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WE NEED TO TALK ABOUT KEVIN (DEC. 2)
Tilda Swinton may be a Best Actress contender for this heavyweight drama about the parents of a troubled boy (Ezra Miller) involved with a school massacre. John C. Reilly plays her husband. Lynne Ramsay, director of intense Scottish indies such as Ratcatcher, helms the adaptation of the award-winning novel by American writer Lionel Shriver. We Need to Talk About Kevin addresses a huge, uncomfortable topic underexplored on the big screen — let's hope it lives up to its ambitions.
TINKER, TAILOR, SOLDIER, SPY (DEC. 9)
Gary Oldman returns to his soft-spoken Commissioner Gordon mode as English spymaster George Smiley, who comes out of retirement to expose a high-ranking Soviet mole in the Intelligence community. Tomas Alfredson, director of Let the Right One In (the awesome Swedish one, not the decent American one), helms this adaptation of John LeCarré's classic espionage novel from 1974. The film features the best ensemble of British character actors this side of a Harry Potter movie: Colin Firth, Tom Hardy, John Hurt, Toby Jones, Mark Strong, Benedict Cumberbatch and Ciarán Hinds. Fun fact: In 1979 and 1982, Alec Guinness played Smiley so well for the BBC that LeCarré felt he could no longer write for the character and retired him. LeCarré drew inspiration from the case of real-life defector Kim Philby, so it could draw on rich issues of personal and national loyalty. But Tinker, Tailor, Soldier, Spy might turn out to be just a cerebral, slow-burning thriller.
THE IRON LADY (DEC. 16)
The Academy Awards probably have a Best Actress nomination already reserved for Meryl Streep in this dramatization of the rise of British Prime Minister Margaret Thatcher. The supporting cast includes Richard E. Grant, "Buffy the Vampire Slayer's" Anthony Head and Jim Broadbent as her husband Denis. How the film treats Thatcher's conservative politics will probably kick off a political argument, but given that director Phyllida Lloyd's only other major film was the wispy musical Mamma Mia!, we might want to reduce expectations.
YOUNG ADULT (DEC. 16)
Oscar-winning screenwriter Diablo Cody reunites with her Juno director Jason Reitman for this sure-to-be quippy comedy. Charlize Theron plays a successful young adult author who returns to her hometown and reconnects with her now-married sweetheart (Patrick Wilson) and a more maladjusted classmate (comedian Patton Oswalt). It probably won't be particularly challenging fare, unless it resembles one of those early Alexander Payne midlife satires, only with a female point of view.
THE GIRL WITH THE DRAGON TATTOO (DEC. 21)
The Social Network director David Fincher returns to more familiar themes like obsession and serial murder in this take on the Swedish best-seller. While Noomi Rapace as superhacker Lisbeth Salander was the best thing about the Swedish version, Rooney Mara plays the title role here. (You may remember her telling off Jesse Eisenberg in The Social Network's opening scene.) Daniel Craig plays a disgraced journalist who investigates a decades-old mystery about a missing girl. In Se7en and Zodiac, Fincher revealed a flair for conveying moral turpitude and complex information, but his Tattoo remake runs the risk of being just a slick, zeitgeisty thriller. The bootleg trailer that leaked online (but was probably a viral stunt) delivers such an unnerving rush that one can only hope the film lives up to it.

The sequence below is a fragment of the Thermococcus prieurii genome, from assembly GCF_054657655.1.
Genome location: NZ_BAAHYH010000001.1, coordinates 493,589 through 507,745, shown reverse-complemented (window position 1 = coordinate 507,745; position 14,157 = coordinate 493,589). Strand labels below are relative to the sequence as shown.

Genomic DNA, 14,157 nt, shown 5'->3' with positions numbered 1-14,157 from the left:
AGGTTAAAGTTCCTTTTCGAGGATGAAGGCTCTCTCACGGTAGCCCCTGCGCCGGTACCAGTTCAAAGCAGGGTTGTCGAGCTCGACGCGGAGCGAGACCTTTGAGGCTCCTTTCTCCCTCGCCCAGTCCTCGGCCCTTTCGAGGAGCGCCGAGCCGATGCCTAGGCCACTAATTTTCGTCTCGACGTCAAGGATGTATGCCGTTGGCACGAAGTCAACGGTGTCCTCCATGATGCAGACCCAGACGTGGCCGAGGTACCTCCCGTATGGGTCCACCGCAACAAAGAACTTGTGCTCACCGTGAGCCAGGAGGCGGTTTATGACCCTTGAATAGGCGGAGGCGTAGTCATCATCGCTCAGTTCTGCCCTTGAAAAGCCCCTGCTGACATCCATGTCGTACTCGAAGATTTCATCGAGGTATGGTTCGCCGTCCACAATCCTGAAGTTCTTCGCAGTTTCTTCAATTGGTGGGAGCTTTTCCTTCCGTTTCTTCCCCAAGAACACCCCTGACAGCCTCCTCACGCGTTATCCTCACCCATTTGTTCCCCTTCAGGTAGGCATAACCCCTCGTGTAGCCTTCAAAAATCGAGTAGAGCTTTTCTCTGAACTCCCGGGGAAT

WAR HORSE (DEC. 28)
During World War I, an English horse gets sold to the British cavalry and has adventures on either side of No Man's Land. Meanwhile his young friend Albert (Jeremy Irvine) tries to find the steed in the war zone and bring him back to Devon. The material has made a circuitous route to the screen, beginning with Michael Morpurgo's 1992 novel and then the popular 2007 theatrical version. (Yes, it was a hit stage play about a horse.) In addition to his four-legged ensemble, Steven Spielberg directs David Thewlis, Benedict Cumberbatch and Emily Watson. The most fun thing about it should be the potential Spielberg title mashups: E.T.: The Equine Terrestrial? Saddler's List? Saving Pony Ryan?
THE ARTIST (TBD)
French director Michel Hazanavicius helms a tribute to the silent film era in this gorgeous-looking black-and-white, silent period piece. In 1927 Hollywood, the rise of the Talkies threatens the career of a matinee idol (Jean Dujardin) while making a star of a pretty extra (Bérénice Bejo). Hazanavicius and Dujardin worked together on the intoxicating OSS 117 spoofs of 1960s spy films, and The Artist looks too heartfelt to be merely an exercise in style. And since it's a silent French film, it doesn't matter that it has subtitles. Dujardin won Best Actor at the 2011 Cannes Film Festival.
Next: Fall 2011 TV Preview
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